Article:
The sun was starting to go down and we got our campsite, but we still had a little bit more in us and we decided to head to Badwater Basin– a salt flat that sits at the lowest point in North America. Luckily we had just enough time to get there in time so watch the sunset hit the basin.

I was surprised by how many people were there, but once we started walking towards the middle of the basin it felt calmer and more spacious. Visiting a salt flat has been on my bucket list for a very long time and I felt so happy and fulfilled to be able to experience that with Frank.

We took a different way back to the campsite, through Artist Dr., and even though is was after sunset and we couldn’t see all the beauty, it was nice to drive through those narrow roads amongst the mountains.

Back to the campsite, we started the fire, shared our chopping axe with the neighbors who were struggling with their hatchet, and then had a drink with them. The weather was great at 48 degrees Fahrenheit, much warmer than the previous nights where it got to 12 degrees Fahrenheit, and the sky was so clear you could see the Milky Way! It was truly one of the highlights of our trip.

Most beautiful sky in the whole trip.

As we were sitting by the fire reminiscing about our trip, we realized that this was our last night of the trip and it was time to go back home. So we soaked it all in and enjoyed that moment.

The road back home

Sunday morning right before hitting the road while I was making us a quick sandwich, our neighbors stopped by asking us some help getting their car up and running. Luckily we had just bought our emergency kit before the trip which included jumper cables 🙂 And once his car was good to go, we said our goodbyes and left.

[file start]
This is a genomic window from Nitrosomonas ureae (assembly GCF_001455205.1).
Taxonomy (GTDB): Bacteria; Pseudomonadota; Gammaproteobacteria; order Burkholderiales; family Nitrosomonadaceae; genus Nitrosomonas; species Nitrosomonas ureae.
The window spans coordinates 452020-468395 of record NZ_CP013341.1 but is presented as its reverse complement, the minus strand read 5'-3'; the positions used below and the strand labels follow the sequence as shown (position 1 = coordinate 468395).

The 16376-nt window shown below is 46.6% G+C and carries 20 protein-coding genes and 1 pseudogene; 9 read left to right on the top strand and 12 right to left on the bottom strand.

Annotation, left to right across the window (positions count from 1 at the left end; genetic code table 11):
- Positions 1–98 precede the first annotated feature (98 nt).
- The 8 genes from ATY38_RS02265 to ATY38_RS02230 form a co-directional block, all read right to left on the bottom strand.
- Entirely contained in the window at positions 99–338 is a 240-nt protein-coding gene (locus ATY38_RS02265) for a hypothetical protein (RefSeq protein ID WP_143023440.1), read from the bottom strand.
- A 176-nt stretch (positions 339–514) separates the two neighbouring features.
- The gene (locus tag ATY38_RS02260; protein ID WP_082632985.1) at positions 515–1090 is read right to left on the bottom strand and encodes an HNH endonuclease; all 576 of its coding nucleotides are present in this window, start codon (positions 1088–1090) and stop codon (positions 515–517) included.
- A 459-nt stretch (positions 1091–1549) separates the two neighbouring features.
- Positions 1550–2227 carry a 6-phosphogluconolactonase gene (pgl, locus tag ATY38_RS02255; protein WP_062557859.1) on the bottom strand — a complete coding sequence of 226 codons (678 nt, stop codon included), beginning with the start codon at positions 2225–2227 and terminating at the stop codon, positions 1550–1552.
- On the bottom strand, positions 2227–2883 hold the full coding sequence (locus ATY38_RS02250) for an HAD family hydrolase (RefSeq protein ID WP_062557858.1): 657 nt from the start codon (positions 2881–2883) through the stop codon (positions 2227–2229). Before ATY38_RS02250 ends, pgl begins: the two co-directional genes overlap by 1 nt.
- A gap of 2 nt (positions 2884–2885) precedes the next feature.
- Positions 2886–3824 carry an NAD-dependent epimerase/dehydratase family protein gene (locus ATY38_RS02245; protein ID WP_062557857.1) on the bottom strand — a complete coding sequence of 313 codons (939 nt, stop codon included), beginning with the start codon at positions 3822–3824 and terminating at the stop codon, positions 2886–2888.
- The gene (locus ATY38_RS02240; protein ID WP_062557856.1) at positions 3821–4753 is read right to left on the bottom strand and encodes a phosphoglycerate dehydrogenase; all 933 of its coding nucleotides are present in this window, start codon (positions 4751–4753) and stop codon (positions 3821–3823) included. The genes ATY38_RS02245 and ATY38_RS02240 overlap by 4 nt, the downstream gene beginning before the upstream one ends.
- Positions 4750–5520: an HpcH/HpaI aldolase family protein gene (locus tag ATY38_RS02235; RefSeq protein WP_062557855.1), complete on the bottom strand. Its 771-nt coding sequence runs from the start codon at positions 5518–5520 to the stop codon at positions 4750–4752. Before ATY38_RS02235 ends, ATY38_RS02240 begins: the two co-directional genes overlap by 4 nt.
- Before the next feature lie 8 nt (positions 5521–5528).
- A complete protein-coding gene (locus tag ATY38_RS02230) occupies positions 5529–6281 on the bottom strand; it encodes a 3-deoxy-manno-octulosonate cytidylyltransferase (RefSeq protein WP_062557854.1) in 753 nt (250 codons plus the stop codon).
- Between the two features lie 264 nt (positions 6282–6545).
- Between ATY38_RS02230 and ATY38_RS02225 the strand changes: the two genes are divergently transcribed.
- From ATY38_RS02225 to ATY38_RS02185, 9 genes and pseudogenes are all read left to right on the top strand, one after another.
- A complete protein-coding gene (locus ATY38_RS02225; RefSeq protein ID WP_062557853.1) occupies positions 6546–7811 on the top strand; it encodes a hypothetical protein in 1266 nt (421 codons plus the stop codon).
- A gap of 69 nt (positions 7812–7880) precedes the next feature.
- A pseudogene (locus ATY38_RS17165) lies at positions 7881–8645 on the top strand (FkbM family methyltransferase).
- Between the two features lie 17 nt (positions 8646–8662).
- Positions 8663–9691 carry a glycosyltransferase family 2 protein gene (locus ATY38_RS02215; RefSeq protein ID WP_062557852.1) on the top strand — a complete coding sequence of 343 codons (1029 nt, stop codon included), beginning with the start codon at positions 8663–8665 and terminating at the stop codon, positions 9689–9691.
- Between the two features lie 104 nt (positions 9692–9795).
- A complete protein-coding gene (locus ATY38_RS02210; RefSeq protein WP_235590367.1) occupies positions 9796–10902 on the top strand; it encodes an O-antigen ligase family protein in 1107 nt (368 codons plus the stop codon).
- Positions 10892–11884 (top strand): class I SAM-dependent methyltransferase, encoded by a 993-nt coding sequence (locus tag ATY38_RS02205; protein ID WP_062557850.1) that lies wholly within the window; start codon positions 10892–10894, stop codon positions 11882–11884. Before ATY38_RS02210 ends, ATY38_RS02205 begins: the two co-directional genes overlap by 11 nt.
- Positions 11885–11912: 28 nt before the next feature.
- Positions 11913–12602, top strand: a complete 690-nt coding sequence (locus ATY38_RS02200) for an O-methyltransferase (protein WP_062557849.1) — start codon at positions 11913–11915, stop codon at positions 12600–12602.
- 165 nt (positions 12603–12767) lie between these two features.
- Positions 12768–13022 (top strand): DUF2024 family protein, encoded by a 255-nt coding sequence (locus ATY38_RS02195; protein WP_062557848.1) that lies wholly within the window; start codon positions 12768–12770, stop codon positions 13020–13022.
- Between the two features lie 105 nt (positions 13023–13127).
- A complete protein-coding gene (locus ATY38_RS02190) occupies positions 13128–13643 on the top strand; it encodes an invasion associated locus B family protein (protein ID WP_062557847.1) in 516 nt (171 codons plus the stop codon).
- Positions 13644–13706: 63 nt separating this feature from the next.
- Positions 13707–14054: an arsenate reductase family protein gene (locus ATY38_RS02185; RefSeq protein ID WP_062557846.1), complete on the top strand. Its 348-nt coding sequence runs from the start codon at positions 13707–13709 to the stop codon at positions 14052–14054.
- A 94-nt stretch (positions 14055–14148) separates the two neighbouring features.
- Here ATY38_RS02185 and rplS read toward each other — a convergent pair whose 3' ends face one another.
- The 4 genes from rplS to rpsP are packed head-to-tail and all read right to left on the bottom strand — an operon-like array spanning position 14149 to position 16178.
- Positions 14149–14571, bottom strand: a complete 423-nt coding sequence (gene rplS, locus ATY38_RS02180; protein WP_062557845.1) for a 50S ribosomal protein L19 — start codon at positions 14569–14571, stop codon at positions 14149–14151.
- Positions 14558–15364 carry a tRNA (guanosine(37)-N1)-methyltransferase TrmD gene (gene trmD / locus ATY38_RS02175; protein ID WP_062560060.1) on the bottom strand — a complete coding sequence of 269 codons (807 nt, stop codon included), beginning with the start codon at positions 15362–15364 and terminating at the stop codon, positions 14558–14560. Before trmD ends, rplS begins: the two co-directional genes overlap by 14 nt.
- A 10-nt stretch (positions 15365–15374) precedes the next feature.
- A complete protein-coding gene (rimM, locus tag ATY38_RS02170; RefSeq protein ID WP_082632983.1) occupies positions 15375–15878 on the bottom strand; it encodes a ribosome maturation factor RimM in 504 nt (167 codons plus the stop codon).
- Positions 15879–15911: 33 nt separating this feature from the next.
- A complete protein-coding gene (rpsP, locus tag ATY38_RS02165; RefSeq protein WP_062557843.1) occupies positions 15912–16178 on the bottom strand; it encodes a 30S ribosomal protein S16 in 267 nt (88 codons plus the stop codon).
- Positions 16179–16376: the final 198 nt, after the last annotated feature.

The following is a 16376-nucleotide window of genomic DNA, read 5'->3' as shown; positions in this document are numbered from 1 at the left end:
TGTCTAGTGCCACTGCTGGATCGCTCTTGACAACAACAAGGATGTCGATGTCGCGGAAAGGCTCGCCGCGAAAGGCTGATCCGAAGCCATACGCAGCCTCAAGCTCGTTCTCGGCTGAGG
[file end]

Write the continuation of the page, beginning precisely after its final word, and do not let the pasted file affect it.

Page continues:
It was a long drive, about 8 hours all in without any stops, but the first few hours was full of beautiful landscapes. As we approached the west exit of Death Valley National Park, I could see Mt Whitney and the rest of the Sierra mountains peaking up on the horizon. And for a little bit, we were right in between the desert and the snowy mountains!

We could even see Mount Whitney from the highway

And that was it, like the blink of an eye, our trip reached its end. These were 8 unforgettable days, filled with adventure, happiness, and amazing and beautiful places. We also learned so much about our new truck, overlanding, and how to better prepare for our next journey – which we absolutely cannot wait for!

This post is part of a series in which we visited Oceano Dunes SVRA, Los Padres National Forest, Joshua Tree National Park, Grand Canyon National Park, Zion National Park, Red Rock Canyon National Preserve, and Death Valley National Park.

Posts:
– Pt 1: San Francisco to Joshua Tree
– Pt 2: Joshua Tree to Grand Canyon
– Pt 3: Grand Canyon to Zion
– Pt 4: Zion to Death Valley and back home (this post)

Disclosure: Overlanding Taco invests hours of testing and writing to help you plan your trips, find gear, and other things to help you live a better life outdoors. We sometimes link out to products on Amazon and other sites. We get paid a commission if you make a purchase, but that does not influence our recommendations.

Marilia

Campsite head chef and safety ambassador. Born in Brasil, I've been exploring the U.S. since 2012. From Philadelphia to San Francisco, always ready to jump right into the next adventure.